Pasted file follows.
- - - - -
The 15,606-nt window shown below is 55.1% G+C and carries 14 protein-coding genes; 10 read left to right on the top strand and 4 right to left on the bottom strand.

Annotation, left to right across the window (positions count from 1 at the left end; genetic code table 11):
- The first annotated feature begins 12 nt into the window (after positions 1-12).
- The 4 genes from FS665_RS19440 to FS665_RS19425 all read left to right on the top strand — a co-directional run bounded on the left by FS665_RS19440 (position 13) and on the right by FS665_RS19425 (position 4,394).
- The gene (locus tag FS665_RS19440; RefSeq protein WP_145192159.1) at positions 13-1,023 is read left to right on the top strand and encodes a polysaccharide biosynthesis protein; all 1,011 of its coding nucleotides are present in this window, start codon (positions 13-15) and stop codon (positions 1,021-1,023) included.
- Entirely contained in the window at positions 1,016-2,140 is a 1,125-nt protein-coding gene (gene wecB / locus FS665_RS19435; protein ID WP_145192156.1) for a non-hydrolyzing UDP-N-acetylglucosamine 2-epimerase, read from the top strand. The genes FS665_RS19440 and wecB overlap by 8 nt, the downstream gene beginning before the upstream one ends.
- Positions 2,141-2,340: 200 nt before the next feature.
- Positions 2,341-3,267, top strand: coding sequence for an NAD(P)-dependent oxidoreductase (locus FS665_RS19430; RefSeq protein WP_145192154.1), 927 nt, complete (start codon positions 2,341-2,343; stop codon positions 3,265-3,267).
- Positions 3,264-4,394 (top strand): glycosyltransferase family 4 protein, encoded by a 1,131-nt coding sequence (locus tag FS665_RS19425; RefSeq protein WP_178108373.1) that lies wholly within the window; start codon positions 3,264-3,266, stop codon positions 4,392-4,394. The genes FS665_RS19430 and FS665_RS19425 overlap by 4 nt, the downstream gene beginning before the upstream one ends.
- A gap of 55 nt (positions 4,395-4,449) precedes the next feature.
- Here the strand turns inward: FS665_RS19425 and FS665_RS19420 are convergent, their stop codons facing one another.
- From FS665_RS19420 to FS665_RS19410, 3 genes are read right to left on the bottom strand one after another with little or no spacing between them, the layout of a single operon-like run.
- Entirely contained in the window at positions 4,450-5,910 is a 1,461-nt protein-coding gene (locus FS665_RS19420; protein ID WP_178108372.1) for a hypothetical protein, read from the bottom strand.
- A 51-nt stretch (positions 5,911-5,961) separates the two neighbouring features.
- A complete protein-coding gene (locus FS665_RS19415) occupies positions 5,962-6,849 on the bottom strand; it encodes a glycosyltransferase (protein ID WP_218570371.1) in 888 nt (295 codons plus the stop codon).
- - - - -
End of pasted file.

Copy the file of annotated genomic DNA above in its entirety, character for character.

The 15,606-nt window shown below is 55.1% G+C and carries 14 protein-coding genes; 10 read left to right on the top strand and 4 right to left on the bottom strand.

Annotation, left to right across the window (positions count from 1 at the left end; genetic code table 11):
- The first annotated feature begins 12 nt into the window (after positions 1-12).
- The 4 genes from FS665_RS19440 to FS665_RS19425 all read left to right on the top strand — a co-directional run bounded on the left by FS665_RS19440 (position 13) and on the right by FS665_RS19425 (position 4,394).
- The gene (locus tag FS665_RS19440; RefSeq protein WP_145192159.1) at positions 13-1,023 is read left to right on the top strand and encodes a polysaccharide biosynthesis protein; all 1,011 of its coding nucleotides are present in this window, start codon (positions 13-15) and stop codon (positions 1,021-1,023) included.
- Entirely contained in the window at positions 1,016-2,140 is a 1,125-nt protein-coding gene (gene wecB / locus FS665_RS19435; protein ID WP_145192156.1) for a non-hydrolyzing UDP-N-acetylglucosamine 2-epimerase, read from the top strand. The genes FS665_RS19440 and wecB overlap by 8 nt, the downstream gene beginning before the upstream one ends.
- Positions 2,141-2,340: 200 nt before the next feature.
- Positions 2,341-3,267, top strand: coding sequence for an NAD(P)-dependent oxidoreductase (locus FS665_RS19430; RefSeq protein WP_145192154.1), 927 nt, complete (start codon positions 2,341-2,343; stop codon positions 3,265-3,267).
- Positions 3,264-4,394 (top strand): glycosyltransferase family 4 protein, encoded by a 1,131-nt coding sequence (locus tag FS665_RS19425; RefSeq protein WP_178108373.1) that lies wholly within the window; start codon positions 3,264-3,266, stop codon positions 4,392-4,394. The genes FS665_RS19430 and FS665_RS19425 overlap by 4 nt, the downstream gene beginning before the upstream one ends.
- A gap of 55 nt (positions 4,395-4,449) precedes the next feature.
- Here the strand turns inward: FS665_RS19425 and FS665_RS19420 are convergent, their stop codons facing one another.
- From FS665_RS19420 to FS665_RS19410, 3 genes are read right to left on the bottom strand one after another with little or no spacing between them, the layout of a single operon-like run.
- Entirely contained in the window at positions 4,450-5,910 is a 1,461-nt protein-coding gene (locus FS665_RS19420; protein ID WP_178108372.1) for a hypothetical protein, read from the bottom strand.
- A 51-nt stretch (positions 5,911-5,961) separates the two neighbouring features.
- A complete protein-coding gene (locus FS665_RS19415) occupies positions 5,962-6,849 on the bottom strand; it encodes a glycosyltransferase (protein ID WP_218570371.1) in 888 nt (295 codons plus the stop codon).